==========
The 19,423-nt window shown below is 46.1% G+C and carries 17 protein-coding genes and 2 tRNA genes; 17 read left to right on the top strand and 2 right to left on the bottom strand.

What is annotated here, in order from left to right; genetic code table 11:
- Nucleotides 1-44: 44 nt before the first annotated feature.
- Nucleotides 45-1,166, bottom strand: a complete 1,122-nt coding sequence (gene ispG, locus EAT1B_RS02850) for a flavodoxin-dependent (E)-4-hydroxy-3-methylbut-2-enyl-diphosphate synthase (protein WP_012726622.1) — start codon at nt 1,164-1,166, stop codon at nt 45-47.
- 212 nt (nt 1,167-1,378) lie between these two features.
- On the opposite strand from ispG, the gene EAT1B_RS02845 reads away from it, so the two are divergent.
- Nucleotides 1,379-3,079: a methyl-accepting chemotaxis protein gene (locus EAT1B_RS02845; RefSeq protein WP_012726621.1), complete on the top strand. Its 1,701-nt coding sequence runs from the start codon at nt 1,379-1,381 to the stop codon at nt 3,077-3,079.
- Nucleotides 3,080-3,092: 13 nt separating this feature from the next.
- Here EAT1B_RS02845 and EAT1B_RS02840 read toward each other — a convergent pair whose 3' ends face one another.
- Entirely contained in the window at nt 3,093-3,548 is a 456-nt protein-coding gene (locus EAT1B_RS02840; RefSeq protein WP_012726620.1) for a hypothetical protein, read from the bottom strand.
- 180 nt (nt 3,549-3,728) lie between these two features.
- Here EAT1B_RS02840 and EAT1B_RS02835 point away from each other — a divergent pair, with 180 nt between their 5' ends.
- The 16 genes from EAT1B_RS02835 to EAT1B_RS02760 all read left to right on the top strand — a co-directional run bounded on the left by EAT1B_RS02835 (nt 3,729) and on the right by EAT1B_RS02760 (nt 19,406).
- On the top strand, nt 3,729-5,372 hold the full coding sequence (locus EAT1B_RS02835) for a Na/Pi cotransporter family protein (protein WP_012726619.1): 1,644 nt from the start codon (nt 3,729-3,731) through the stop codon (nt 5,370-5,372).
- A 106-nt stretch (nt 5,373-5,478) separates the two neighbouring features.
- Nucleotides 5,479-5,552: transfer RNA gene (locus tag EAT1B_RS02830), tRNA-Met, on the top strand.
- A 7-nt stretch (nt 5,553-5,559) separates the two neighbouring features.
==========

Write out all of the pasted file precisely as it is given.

The 19,423-nt window shown below is 46.1% G+C and carries 17 protein-coding genes and 2 tRNA genes; 17 read left to right on the top strand and 2 right to left on the bottom strand.

What is annotated here, in order from left to right; genetic code table 11:
- Nucleotides 1-44: 44 nt before the first annotated feature.
- Nucleotides 45-1,166, bottom strand: a complete 1,122-nt coding sequence (gene ispG, locus EAT1B_RS02850) for a flavodoxin-dependent (E)-4-hydroxy-3-methylbut-2-enyl-diphosphate synthase (protein WP_012726622.1) — start codon at nt 1,164-1,166, stop codon at nt 45-47.
- 212 nt (nt 1,167-1,378) lie between these two features.
- On the opposite strand from ispG, the gene EAT1B_RS02845 reads away from it, so the two are divergent.
- Nucleotides 1,379-3,079: a methyl-accepting chemotaxis protein gene (locus EAT1B_RS02845; RefSeq protein WP_012726621.1), complete on the top strand. Its 1,701-nt coding sequence runs from the start codon at nt 1,379-1,381 to the stop codon at nt 3,077-3,079.
- Nucleotides 3,080-3,092: 13 nt separating this feature from the next.
- Here EAT1B_RS02845 and EAT1B_RS02840 read toward each other — a convergent pair whose 3' ends face one another.
- Entirely contained in the window at nt 3,093-3,548 is a 456-nt protein-coding gene (locus EAT1B_RS02840; RefSeq protein WP_012726620.1) for a hypothetical protein, read from the bottom strand.
- 180 nt (nt 3,549-3,728) lie between these two features.
- Here EAT1B_RS02840 and EAT1B_RS02835 point away from each other — a divergent pair, with 180 nt between their 5' ends.
- The 16 genes from EAT1B_RS02835 to EAT1B_RS02760 all read left to right on the top strand — a co-directional run bounded on the left by EAT1B_RS02835 (nt 3,729) and on the right by EAT1B_RS02760 (nt 19,406).
- On the top strand, nt 3,729-5,372 hold the full coding sequence (locus EAT1B_RS02835) for a Na/Pi cotransporter family protein (protein WP_012726619.1): 1,644 nt from the start codon (nt 3,729-3,731) through the stop codon (nt 5,370-5,372).
- A 106-nt stretch (nt 5,373-5,478) separates the two neighbouring features.
- Nucleotides 5,479-5,552: transfer RNA gene (locus tag EAT1B_RS02830), tRNA-Met, on the top strand.
- A 7-nt stretch (nt 5,553-5,559) separates the two neighbouring features.